Because there are so many daily visitors to the blog, many organizations have inquired about advertising. So, we’ve added a place for ads for a nominal charge to those who want to tap the marketing benefits. As ever, advertising has nothing, zippo, nada, zilch to do with posts or comments.

As for the approach, well, it will be the same sort of babble on a variety of topics, some barely even relating to piping and drumming. It’s all about conversation and constructive dialog.

I hope that you enjoy it!

– Andrew

Easy image

Shiny, happy tenor.The current pipes|drums Poll attempts to discover how skilled pipers and drummers around the world (that is, the over-achieving musicians who follow the magazine) respond to the question, How long do you think it takes to become a pretty good tenor drummer? The results are interesting.

While the majority (about 32%) have so far answered “At least a few years,” the next-highest response, at about 24%, is “A day or two.”

Clearly, tenor drumming has an image problem.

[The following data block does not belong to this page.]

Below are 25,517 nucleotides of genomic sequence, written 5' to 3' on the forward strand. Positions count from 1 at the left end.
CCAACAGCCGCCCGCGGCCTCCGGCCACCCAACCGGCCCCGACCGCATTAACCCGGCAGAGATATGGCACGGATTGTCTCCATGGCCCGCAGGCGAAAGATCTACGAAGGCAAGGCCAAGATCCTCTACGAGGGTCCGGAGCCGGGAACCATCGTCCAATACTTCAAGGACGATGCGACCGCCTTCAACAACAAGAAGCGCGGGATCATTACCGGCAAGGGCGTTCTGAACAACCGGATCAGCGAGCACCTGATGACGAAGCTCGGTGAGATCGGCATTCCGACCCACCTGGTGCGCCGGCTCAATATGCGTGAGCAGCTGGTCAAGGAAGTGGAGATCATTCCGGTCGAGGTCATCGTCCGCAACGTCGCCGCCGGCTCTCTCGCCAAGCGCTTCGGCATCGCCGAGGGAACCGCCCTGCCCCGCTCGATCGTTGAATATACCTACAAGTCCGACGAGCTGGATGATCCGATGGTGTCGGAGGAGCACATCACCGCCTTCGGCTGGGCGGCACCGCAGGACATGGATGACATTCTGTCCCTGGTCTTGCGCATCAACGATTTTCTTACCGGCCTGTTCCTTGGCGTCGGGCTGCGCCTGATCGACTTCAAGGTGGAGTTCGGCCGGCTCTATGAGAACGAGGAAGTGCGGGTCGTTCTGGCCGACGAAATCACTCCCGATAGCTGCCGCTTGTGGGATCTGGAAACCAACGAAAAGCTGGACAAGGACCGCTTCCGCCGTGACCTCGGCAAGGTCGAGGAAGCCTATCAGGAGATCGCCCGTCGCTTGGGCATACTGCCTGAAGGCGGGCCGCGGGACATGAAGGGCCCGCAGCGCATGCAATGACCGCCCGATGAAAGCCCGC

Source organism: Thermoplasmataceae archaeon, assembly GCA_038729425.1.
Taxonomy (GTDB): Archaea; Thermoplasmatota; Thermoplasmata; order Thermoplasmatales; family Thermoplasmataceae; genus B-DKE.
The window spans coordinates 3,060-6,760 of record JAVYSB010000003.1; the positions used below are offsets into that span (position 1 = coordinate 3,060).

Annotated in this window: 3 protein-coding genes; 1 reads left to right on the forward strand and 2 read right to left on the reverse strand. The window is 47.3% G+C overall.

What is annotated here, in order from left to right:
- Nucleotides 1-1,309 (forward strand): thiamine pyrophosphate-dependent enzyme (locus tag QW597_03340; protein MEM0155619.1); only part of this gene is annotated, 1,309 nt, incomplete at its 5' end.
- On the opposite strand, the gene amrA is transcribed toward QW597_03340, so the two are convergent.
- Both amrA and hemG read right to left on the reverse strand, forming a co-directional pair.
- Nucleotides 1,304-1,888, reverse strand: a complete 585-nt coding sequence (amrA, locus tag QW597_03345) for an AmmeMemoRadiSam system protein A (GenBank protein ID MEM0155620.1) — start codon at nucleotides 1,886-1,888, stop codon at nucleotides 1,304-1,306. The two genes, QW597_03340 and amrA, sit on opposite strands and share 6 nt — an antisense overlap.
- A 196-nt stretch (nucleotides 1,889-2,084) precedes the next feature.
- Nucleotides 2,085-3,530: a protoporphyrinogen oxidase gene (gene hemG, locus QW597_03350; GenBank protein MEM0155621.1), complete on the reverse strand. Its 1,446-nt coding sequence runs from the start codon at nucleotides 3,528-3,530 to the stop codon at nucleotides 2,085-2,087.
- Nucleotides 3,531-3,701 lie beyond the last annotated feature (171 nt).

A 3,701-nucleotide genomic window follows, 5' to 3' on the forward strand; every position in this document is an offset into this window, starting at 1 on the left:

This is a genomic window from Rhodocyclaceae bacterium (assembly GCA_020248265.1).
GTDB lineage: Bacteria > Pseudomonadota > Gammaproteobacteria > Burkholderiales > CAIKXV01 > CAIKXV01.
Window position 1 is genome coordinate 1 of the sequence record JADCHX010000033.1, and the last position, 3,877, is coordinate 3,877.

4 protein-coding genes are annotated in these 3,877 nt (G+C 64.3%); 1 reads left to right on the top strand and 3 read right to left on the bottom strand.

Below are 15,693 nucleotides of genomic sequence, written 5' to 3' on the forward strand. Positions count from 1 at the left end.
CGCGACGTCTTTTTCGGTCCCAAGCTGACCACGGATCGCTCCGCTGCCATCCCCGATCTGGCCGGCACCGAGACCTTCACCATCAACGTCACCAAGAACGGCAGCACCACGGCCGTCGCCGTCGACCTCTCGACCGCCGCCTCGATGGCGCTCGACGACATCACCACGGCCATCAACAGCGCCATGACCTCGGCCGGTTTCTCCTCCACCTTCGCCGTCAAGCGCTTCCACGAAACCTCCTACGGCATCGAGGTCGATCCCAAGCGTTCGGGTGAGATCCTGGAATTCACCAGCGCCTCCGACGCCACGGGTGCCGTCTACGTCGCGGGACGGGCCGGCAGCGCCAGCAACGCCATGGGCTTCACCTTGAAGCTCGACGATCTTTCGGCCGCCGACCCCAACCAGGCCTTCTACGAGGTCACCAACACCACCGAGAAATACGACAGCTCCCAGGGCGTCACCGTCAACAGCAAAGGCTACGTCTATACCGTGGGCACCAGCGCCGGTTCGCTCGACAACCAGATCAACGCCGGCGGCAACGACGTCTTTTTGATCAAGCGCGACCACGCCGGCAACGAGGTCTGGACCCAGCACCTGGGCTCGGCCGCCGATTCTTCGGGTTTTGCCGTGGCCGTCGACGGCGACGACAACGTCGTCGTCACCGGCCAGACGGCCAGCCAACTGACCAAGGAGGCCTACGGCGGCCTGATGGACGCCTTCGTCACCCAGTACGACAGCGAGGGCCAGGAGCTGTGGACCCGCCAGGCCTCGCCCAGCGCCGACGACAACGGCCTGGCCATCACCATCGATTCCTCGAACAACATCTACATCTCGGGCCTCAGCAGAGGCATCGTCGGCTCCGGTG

I’ve coordinated these polls for many years. The high volume of participants means that after only a few hours the percentages are pretty much established. While it’s not scientific data, the p|d Poll is a very good basic gauge of the attitudes and perceptions of pipers and drummers on issues and topics of all kinds.

I really should take some tenor drumming lessons to find out for myself, but I have a hard time believing that I could become “pretty good” – to a standard defined by our competition-band format – after only a few days, even if I worked at it for 16 of each of the 24 hours. Or maybe I could. Maybe I’ll see if someone would be willing to teach me. It would at the very least make for humourous video content (particularly if I could wear a vintage leopard-skin apron).

But why would a full quarter of us think that it’s so easy? They say it takes seven years and seven generations to make a piper. That’s over-stating things, but my own experience was that I wasn’t a “pretty good” piper until at least a few years after I started. To become a pretty good pipe band snare drummer is at least as challenging. Is it because pipers and snare drummer often look like they’re in total agony in competition, drenched in sweat, while tenor drummers appear to be having so much effortless, smiling fun?